The connectivity information and credentials are accepted in the form of environment variables (resolved in the init method)

func init() {
    cosmosCassandraContactPoint = os.Getenv("COSMOSDB_CASSANDRA_CONTACT_POINT")
    cosmosCassandraPort = os.Getenv("COSMOSDB_CASSANDRA_PORT")
    cosmosCassandraUser = os.Getenv("COSMOSDB_CASSANDRA_USER")
    cosmosCassandraPassword = os.Getenv("COSMOSDB_CASSANDRA_PASSWORD")

    if cosmosCassandraContactPoint == "" || cosmosCassandraUser == "" || cosmosCassandraPassword == "" {
        log.Fatal("missing mandatory environment variables")

It is then used to execute various operations (part of operations\setup.go) on Azure Cosmos DB starting with keyspace and table creation.

As the name suggests, the DropKeySpaceIfExists function drops the keyspace only if it exists.

const dropKeyspace = "DROP KEYSPACE IF EXISTS %s"

func DropKeySpaceIfExists(keyspace string, session *gocql.Session) {
    err := utils.ExecuteQuery(fmt.Sprintf(dropKeyspace, keyspace), session)
    if err != nil {
        log.Fatal("Failed to drop keyspace", err)
    log.Println("Keyspace dropped")

CreateKeySpace function is used to create the keyspace (user_profile)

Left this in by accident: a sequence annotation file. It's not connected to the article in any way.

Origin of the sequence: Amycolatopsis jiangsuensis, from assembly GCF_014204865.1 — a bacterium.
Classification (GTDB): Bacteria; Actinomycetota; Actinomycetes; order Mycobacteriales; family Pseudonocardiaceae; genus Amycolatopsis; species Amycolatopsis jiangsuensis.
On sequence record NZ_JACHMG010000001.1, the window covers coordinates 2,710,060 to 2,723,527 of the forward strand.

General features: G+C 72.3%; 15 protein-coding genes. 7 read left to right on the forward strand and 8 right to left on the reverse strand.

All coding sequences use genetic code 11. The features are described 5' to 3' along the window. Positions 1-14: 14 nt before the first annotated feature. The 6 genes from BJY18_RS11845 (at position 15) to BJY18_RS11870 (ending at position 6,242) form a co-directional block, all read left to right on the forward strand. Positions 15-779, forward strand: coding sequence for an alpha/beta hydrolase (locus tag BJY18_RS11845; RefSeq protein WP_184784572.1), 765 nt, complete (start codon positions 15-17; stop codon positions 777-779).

const createKeyspace = "CREATE KEYSPACE %s WITH REPLICATION = { 'class' : 'NetworkTopologyStrategy', 'datacenter1' : 1 }"

func CreateKeySpace(keyspace string, session *gocql.Session) {
    err := utils.ExecuteQuery(fmt.Sprintf(createKeyspace, keyspace), session)
    if err != nil {
        log.Fatal("Failed to create keyspace", err)
    log.Println("Keyspace created")

This is followed by table creation (user) which is taken care of CreateUserTable function

const createTable = "CREATE TABLE %s.%s (user_id int PRIMARY KEY, user_name text, user_bcity text)"

func CreateUserTable(keyspace, table string, session *gocql.Session) {
    err := session.Query(fmt.Sprintf(createTable, keyspace, table)).Exec()
    if err != nil {
        log.Fatal("failed to create table ", err)
    log.Println("Table created")

Once the keyspace and table are created, we invoke CRUD operations (part of operations\crud.go).

InsertUser is used to create a User. It sets the user info (ID, name, and city) as the query arguments using Bind

const createQuery = "INSERT INTO %s.%s (user_id, user_name , user_bcity) VALUES (?,?,?)"